Pirates’ main antagonists were Imperial Soldiers, also known as Bluecoats who were based on French navy and marines of the colonial era. They were led by Governor Broadside and his second-in-command Lieutenant de Martinet.
One of the problems with the introduction of characters and their corresponding minifigures was that up to that point (1988) all the LEGO minifigures had the same traditional head with a simple face expression. Arguably the most iconic minifigure to this day is Captain Redbeard who single-handedly (no pun intended) broke out of the traditional mold and brought several cool innovations to the LEGO System. His head featured an eye-patch and actually red facial hair, a hook instead of a hand and a wooden peg leg.
The creator of the LEGO Minifigure, the designer Jens Nygaard Knudsen explains: “It was necessary to alter the minifigure’s expression in order to develop credible pirates, and a real pirate captain must have a patch on his eye, a peg leg and a hook!”
This opened a way for multiple other facial expressions in the theme, most noticeable among them the feminine makeup.
The Pirates theme was the first to feature firearms such as flintlock pistols, muskets and working cannons for an open sea battle. The theme also introduced a shark and the monkey figure with LEGO minifigure hands for clasping. The crocodile was designed early on for Pirates, but didn’t make it to market until after some of the elements were re-used in Castle dragons. The introduction of the skeleton in 1995 was a long process, as the LEGO Group had its reservations about launching a ‘dead’ minifigure.
The designer Niels Milan Pedersen explains: “Originally the skeleton was designed a decade before it appeared in a set – but we were told off at the time for creating a dead minifigure!”
Classic Pirates Timeline
The initial run of Pirate theme ran for 9 consecutive years from 1989 to 1997. This golden age of the Classic Pirates can be divided into four waves based on the type of foes pitted against the Pirates:
- Imperial Soldiers (Bluecoats) 1989 – 1991
- Imperial Guards (Redcoats) 1992 – 1995
- Islanders 1994 – 1995
- Imperial Armada 1996 – 1997
After the initial run the Pirates theme has been rebooted twice so far, in 2009 and 2015. In 2011 Disney Pirates of Caribbean theme was successfully launched. In 2020 first pirate themed set was released from LEGO Ideas.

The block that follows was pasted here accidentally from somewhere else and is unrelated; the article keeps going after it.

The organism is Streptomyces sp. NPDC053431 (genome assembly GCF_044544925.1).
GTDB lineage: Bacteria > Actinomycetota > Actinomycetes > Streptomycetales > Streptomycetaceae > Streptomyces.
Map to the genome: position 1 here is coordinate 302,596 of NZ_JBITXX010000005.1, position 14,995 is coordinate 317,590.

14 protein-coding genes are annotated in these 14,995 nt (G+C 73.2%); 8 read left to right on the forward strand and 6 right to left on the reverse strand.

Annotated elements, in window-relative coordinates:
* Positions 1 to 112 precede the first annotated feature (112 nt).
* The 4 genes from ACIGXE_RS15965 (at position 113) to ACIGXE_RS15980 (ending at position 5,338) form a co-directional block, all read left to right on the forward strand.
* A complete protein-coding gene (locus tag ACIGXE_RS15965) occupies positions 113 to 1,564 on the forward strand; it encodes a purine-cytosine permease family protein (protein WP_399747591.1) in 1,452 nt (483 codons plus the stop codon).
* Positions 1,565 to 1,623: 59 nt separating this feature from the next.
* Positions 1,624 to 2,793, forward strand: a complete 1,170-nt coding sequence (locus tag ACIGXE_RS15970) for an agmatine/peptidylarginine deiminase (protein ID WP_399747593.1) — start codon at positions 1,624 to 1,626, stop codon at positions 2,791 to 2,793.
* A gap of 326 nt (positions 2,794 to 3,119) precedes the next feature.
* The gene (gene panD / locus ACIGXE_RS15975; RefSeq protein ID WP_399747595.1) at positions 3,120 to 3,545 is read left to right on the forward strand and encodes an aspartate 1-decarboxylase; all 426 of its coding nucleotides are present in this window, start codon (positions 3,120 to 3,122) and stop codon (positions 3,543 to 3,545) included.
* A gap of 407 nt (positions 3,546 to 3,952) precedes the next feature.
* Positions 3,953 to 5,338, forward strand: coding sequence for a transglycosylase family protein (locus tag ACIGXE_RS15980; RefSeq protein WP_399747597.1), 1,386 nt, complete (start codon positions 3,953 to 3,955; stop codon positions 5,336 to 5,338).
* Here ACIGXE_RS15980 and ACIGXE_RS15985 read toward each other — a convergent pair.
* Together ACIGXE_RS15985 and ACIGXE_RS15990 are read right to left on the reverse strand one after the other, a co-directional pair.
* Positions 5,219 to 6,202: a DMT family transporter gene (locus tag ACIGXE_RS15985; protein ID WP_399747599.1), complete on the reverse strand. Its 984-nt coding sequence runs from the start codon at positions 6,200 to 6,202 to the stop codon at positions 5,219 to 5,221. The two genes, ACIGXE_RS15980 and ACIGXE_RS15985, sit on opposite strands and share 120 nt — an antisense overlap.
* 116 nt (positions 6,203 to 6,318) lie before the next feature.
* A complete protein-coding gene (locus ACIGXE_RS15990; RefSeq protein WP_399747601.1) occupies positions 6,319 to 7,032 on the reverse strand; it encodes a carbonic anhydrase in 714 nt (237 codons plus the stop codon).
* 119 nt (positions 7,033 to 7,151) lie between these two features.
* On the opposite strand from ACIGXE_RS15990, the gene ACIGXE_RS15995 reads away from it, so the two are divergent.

The Light Show
The lighting really added so much life to the display. I’m glad that I decided to do it. It was a very last-minute addition to the layout (I decided only about a month and a half before the convention to add lighting, and I’ve never done any lighting before, so it was quite a learning curve).
Indeed, it must have been nerve-racking ordeal, something in common to all of the high-risk high-reward undertakings… but seeing the results recorded during the dim light time at the convention, oh my, it only goes and proves the old axiom that He Who Dares Wins. Remember that O! Reader.
As for the future, PxChris informs us that he first plans to complete the collection of the entire Classic Pirates theme (1989-1997) for an even bigger and better display in probably 2024, after which he will tour the world educating people about the history of the Pirates theme.
The thing about tour is made up, but who knows…
About the Builder…
A punk rocker at the heart and Bluecoat arrr, Pirate to the bone, PxChris is one of those rare builders and LEGO fans who simply radiate with unlimited passion and enthusiasm about everything pirate themed. You simply can’t be near them for too long without being overwhelmed with desire that makes you wanna go and build something Imperial, or read something Pirate.
Before we part our ways and return to the cruel reality of life, be sure to visit the LEGO Pirates forum and join in new discussion ‘Will LEGO purchase the licence for Monkey Island sub-pirate theme’, or simply give us your
comment praise about the Classic Pirates display by clicking the big red shiny button below.
If you are pumped up about the upcoming release of the Return to Monkey Island (the sixth overall instalment) and don’t know what to play in the meantime, then take a glance at BoBS (not
BOOBS), the most spectacular Pirate game ever made outside LucasArts.